02 January 2012

Umm, I started this yesterday but again, and probably mostly because Julia is home, the day ended and my eyes were too heavy to finish it after Julia was asleep.

New year. I was the lay associate for our church service yesterday. I read the announcements and welcomed the congregation to the service. It is the most public thing that I do these days since the fallow period began. It is a good thing for me to do, be public, read, announce. Julia sits with me in the front row. She has her supply of coloring books. When we arrived at church, she realized that she did not bring crayons or markers and we raided the kid bags, that are on hand for fingers that needs to be busy during services, for substitutes. Two years ago, using crayons that were not hers after she has planned to color in church would have been impossible for her. She would have begged to go home to get her crayons. She would have become unruly or had a melt down. Her ability to be flexible has increased dramatically over these years. It is not perfect -- I can hear a bit of imperfection downstairs as she works with a therapist (yes, therapy on new years day) but she does not get stuck in some transition or in some disappointment for hours at a time.

This is progress. A person does not “get over” autism, nor it is cured, but an ability to be flexible makes it possible for Julia to move more easily through a neuro-typical world.

Like church on a Sunday morning.

In his sermon, Michael talked about how he does not and never has indulged in the ritual of new years resolutions. His reasoning made me smile. It reminded me so much of David’s who also did not make resolutions. Michael said that resolutions, as someone else had written and as he understood them, were based on two ideas: regret and hope. Regret that we had failed in some way to live up to our ideal of ourselves, our best potential; and hope that we could change and do so in the future. Neither regret or hope compels us to change by themselves but together they are seen as a strong force.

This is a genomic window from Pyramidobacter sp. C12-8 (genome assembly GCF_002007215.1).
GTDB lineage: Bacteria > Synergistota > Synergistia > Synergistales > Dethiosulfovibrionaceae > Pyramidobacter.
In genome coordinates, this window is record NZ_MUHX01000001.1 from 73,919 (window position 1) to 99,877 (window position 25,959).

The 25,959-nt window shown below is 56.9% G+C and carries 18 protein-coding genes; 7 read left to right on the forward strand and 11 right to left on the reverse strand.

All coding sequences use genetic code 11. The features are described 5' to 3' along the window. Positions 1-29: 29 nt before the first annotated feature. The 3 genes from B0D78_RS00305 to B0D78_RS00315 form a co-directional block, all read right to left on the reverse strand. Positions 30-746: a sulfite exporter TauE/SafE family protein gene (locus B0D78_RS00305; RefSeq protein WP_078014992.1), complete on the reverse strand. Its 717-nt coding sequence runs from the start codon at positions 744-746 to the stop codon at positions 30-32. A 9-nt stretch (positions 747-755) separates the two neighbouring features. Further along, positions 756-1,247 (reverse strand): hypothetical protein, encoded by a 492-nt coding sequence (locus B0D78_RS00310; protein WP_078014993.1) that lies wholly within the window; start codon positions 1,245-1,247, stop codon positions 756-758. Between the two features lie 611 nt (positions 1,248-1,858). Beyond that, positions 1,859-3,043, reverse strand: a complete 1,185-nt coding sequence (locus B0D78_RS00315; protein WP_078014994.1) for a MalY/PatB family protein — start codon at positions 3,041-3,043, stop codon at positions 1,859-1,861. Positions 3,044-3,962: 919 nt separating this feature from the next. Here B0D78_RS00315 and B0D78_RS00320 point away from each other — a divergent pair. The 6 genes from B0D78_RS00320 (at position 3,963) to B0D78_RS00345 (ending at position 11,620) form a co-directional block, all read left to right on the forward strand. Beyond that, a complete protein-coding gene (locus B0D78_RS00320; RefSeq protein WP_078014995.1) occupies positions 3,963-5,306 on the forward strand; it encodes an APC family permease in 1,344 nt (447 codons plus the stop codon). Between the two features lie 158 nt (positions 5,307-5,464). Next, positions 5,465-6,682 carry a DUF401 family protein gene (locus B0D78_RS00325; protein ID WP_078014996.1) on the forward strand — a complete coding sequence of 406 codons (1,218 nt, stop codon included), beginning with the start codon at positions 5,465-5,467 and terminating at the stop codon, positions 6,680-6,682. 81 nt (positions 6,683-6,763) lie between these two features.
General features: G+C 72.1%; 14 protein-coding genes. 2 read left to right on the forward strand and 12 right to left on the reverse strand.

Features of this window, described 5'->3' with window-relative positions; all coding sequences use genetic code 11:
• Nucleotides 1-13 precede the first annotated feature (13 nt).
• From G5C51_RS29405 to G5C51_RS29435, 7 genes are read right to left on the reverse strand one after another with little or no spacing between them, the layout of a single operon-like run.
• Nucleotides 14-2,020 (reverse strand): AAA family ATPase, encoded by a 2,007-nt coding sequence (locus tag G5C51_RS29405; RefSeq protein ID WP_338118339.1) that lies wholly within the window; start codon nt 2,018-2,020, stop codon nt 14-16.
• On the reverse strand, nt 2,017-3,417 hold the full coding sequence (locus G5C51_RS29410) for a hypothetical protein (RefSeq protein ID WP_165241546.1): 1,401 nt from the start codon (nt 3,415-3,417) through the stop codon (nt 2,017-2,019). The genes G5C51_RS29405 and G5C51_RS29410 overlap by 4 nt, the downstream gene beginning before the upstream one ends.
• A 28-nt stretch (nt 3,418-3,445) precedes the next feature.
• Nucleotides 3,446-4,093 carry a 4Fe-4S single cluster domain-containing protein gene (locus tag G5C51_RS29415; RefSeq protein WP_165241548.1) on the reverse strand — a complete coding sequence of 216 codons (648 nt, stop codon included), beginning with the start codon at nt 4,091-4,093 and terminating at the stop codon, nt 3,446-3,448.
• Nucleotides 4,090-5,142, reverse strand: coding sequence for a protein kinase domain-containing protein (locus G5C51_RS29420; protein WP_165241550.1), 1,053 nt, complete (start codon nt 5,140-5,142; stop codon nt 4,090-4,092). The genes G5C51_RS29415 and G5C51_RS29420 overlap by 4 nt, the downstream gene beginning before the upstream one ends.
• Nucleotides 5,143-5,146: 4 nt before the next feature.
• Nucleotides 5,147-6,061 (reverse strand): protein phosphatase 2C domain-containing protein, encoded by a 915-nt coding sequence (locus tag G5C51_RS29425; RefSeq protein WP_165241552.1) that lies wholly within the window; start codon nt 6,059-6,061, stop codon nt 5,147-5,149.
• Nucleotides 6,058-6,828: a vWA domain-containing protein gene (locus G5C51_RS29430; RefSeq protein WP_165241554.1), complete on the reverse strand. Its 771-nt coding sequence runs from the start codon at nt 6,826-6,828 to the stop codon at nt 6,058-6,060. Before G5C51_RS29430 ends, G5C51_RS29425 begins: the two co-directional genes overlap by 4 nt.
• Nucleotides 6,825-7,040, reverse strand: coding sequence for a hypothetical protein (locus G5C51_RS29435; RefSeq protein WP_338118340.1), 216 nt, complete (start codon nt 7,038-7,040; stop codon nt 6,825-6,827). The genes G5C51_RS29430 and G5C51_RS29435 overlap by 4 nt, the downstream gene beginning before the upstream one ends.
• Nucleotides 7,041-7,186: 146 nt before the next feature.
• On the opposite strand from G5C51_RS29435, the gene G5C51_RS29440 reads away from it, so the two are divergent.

Later, I read a friend’s blog who had a different take on why not to resolve at the beginning of a year: “I have been thinking about this subject quite a bit as we passed from 11 into 12. The bottom line for me seems to be that I do much better when I am quiet about what I am about to accomplish. I have reached quite a few of what seemed to be almost insurmountable goals in the past, by quietly and steadfastly moving forward until they were attained. I do have goals for myself again this year and I am going to leave it at that...they are goals and they are mine; mine to quietly and steadfastly accomplish and there will be no public proclamations about them.”

I am a person who makes resolutions each year. I also adopt a motto for the year, and I admit that possibly both resolutions and motto can be explained by regret and hope. I would not have thought of it quite that way. I do not feel that regret really comes into play for me, but the next to hone the spirit, the need for goals and reminders has always been very strong. I do usually take my time and to the extent that regret might define some of my inclination, the resolutions do repeat themselves from year to year. I must have been much more deliberate this year because although I will be repeating some of my favorite resolutions for 2012, for many of them, I have moved far beyond where I was at the beginning of 2011.

As for announcing publicly, as much as this blog is public, David would have also agreed with my friend, Lori. He was a quiet and private goal setter and he always got things done -- wrote novels, finished raw wood window frames, sent out plays and short stories, and taught. All while he was working full time. My friend, Lori, does big things as well.

I more need than they do/did to be help accountable. Maybe to my regret/hope cycle, I should add a keen sense of embarrassment if I stray too far from my stated goals. Maybe I just like making lists and checking things off. Maybe I need constant reminding.

Last year’s resolutions were ambiguous and ambitious, almost poetry for me: to squeeze the life from every minute, to leave no rock unturned, to love full out, and to invite adventure into my days. There is no need for fear. In making resolutions like those, I was resolving to go on when what I really wanted was to curl up and never leave my bed again. I wanted to turn away from everyone and everything. I was holding on to so much fear and longing and sorrow.

Twelve months later and I am not afraid that I will give up and just stop. There have been so many times in the last year that I would have been at peace to just fade away, to expect absolutely no more from myself than the necessities of a very boring life. And with only those necessities, I would have faded away. The impulse is weakened now. The resolution born out of sorrow and great fear is incorporated. Could it be that I need to post the goals just so the dreariness of my day-to-day could not be my ruse in forgetting where I wanted to be?

So, so, so, for 2012, I resolve . . . I don’t have the list yet. I wrote days ago about writing and a date. Those for sure are on my list and I am going to pretend that I am in control of both. Don’t laugh. Do old ladies with challenging children date?

1 comment:

Traci said...

I believe they just might. And, oh my, wouldn't you be a delight to date.

Love you!